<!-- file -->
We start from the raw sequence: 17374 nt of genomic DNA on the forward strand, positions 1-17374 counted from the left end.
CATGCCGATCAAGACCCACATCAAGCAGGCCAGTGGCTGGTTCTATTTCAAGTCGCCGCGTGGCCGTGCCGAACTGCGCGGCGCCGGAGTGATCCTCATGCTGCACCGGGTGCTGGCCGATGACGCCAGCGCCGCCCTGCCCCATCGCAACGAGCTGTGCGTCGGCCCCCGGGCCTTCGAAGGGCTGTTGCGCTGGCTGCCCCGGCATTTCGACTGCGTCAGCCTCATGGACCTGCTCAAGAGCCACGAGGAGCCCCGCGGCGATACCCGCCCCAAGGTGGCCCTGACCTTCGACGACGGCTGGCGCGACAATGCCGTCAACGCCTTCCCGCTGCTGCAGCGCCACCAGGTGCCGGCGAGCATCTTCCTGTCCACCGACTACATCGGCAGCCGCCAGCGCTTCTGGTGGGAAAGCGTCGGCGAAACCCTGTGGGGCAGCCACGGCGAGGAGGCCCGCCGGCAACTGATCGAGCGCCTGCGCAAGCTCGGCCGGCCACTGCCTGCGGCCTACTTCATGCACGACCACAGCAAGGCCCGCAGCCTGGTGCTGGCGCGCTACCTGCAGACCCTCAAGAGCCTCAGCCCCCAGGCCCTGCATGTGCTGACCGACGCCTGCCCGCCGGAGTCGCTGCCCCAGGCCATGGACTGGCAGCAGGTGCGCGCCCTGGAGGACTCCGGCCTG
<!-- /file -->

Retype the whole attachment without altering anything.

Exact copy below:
We start from the raw sequence: 17374 nt of genomic DNA on the forward strand, positions 1-17374 counted from the left end.
CATGCCGATCAAGACCCACATCAAGCAGGCCAGTGGCTGGTTCTATTTCAAGTCGCCGCGTGGCCGTGCCGAACTGCGCGGCGCCGGAGTGATCCTCATGCTGCACCGGGTGCTGGCCGATGACGCCAGCGCCGCCCTGCCCCATCGCAACGAGCTGTGCGTCGGCCCCCGGGCCTTCGAAGGGCTGTTGCGCTGGCTGCCCCGGCATTTCGACTGCGTCAGCCTCATGGACCTGCTCAAGAGCCACGAGGAGCCCCGCGGCGATACCCGCCCCAAGGTGGCCCTGACCTTCGACGACGGCTGGCGCGACAATGCCGTCAACGCCTTCCCGCTGCTGCAGCGCCACCAGGTGCCGGCGAGCATCTTCCTGTCCACCGACTACATCGGCAGCCGCCAGCGCTTCTGGTGGGAAAGCGTCGGCGAAACCCTGTGGGGCAGCCACGGCGAGGAGGCCCGCCGGCAACTGATCGAGCGCCTGCGCAAGCTCGGCCGGCCACTGCCTGCGGCCTACTTCATGCACGACCACAGCAAGGCCCGCAGCCTGGTGCTGGCGCGCTACCTGCAGACCCTCAAGAGCCTCAGCCCCCAGGCCCTGCATGTGCTGACCGACGCCTGCCCGCCGGAGTCGCTGCCCCAGGCCATGGACTGGCAGCAGGTGCGCGCCCTGGAGGACTCCGGCCTG